“A very real and uniquely honest conversation….McCauley has an uncanny ability to draw her subjects in and we the viewers benefit from the open and surprisingly candid results.” –Robert Albanese, exec. dir. Vancouver Jewish Film Festival

“Facing the Nazi Era is a timely and sensitive exploration of a very complicated topic: how we live with the legacies of the past. Lucy McCauley’s film is smart, humane, and moving.”  —Michael Wilson, Associate Dean of Graduate Studies School of Arts & Humanities The University of Texas at Dallas


“A fascinating presentation of current German views on the Holocaust.” –Meyer Gottlieb, president, Samuel Goldwyn Films


“The only trouble with this film is that there are not enough others like it.”—Dr. Rick Halperin, director, SMU Embrey Human Rights Program


“Questions I’ve longed to ask get answered, from a perspective I’ve never heard or seen before.”—festival attendee in Vancouver (Nov. 2011)


"In a time when identity politics are all the rage, we need to learn the lessons of history. Lucy McCauley takes us to a place in Southern Germany that throws up a mirror we can see ourselves in wherever we are. What we learn is that loving our neighbors in all of their "otherness" is the surest path to personal security and genuine community."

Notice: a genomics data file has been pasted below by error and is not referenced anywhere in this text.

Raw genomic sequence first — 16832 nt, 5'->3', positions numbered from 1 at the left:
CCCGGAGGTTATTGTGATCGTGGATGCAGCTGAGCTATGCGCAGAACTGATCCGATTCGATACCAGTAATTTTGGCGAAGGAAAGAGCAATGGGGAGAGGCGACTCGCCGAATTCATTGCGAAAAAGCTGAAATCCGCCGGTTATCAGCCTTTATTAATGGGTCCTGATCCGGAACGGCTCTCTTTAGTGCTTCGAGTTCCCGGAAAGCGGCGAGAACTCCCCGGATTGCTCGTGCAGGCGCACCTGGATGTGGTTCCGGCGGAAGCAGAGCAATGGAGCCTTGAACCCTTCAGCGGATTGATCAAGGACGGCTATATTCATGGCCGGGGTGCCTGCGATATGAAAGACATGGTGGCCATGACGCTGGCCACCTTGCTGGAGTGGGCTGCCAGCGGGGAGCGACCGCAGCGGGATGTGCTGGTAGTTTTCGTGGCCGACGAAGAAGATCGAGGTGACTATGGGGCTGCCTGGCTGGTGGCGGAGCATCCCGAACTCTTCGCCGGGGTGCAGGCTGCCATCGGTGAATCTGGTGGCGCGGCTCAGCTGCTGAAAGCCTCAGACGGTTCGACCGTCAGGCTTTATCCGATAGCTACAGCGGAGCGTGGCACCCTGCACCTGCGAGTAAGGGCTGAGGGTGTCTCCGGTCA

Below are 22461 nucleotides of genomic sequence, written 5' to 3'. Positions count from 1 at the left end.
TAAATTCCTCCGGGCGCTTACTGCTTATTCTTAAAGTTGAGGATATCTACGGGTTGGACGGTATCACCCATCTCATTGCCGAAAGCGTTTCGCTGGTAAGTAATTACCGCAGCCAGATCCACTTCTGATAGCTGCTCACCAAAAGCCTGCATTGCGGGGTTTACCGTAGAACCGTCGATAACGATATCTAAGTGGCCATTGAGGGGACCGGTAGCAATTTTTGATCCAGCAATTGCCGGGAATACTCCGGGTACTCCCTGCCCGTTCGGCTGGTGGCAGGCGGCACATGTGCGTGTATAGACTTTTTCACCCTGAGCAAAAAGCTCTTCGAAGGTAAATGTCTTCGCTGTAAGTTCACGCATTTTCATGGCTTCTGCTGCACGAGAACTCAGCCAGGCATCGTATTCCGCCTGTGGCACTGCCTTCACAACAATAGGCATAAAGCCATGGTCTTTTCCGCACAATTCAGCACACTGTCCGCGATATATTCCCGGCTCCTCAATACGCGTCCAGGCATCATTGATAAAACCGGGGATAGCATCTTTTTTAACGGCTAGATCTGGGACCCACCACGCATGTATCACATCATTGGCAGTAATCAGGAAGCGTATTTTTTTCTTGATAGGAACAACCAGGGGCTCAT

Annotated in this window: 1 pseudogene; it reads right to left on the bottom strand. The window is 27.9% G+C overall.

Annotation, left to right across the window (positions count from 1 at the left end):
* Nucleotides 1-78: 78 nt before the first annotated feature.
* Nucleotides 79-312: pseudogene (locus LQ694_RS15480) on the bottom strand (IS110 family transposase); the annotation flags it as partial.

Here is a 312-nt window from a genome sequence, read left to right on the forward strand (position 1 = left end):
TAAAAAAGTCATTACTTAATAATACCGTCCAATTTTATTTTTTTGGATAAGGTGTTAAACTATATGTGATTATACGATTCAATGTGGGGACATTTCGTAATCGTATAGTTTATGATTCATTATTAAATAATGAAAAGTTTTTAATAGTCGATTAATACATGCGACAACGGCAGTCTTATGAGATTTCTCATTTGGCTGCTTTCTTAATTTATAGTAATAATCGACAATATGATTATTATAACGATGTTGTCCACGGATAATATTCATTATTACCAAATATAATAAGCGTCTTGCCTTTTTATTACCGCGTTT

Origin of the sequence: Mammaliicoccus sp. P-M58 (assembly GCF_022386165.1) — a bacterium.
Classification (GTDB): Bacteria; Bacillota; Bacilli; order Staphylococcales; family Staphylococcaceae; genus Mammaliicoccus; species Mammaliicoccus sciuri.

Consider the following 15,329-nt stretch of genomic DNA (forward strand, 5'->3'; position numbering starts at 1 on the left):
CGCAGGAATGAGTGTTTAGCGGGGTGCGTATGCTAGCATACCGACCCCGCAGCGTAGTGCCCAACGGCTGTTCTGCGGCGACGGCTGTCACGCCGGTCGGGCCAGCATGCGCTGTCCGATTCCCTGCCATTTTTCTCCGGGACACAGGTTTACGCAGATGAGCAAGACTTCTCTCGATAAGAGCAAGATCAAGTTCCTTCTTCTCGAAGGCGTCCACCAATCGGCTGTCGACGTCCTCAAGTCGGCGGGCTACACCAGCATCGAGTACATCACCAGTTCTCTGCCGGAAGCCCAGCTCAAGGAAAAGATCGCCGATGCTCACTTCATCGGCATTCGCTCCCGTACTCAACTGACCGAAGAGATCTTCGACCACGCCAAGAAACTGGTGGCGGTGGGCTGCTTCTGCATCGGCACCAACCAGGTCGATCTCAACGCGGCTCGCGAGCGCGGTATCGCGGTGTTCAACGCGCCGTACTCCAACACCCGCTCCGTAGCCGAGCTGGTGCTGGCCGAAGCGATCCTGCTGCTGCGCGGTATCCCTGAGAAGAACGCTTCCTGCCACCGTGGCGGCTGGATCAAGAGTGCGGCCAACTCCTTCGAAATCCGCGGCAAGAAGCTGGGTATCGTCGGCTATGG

—Rev. George Mason, Wilshire Baptist Church, Dallas


“McCauley deftly weaves an organic narrative that opens a fresh, accessible window on a subject that has been so horrific and overwhelming to approach. This kind of storytelling and witness has the power to build bridges of peace across generations of shattered lives through sacred, compassionate dialogue.”   --Gail Atwater (LMSW), founding member Dallas-Ft. Worth Women's Interfaith Dialogue

Roberta Millstein: Genetically Modified Food: Feeding the World or Fouling the World? Wednesday, Apr 23
(7:30 p.m.) Location: Jonsson Performance Hall.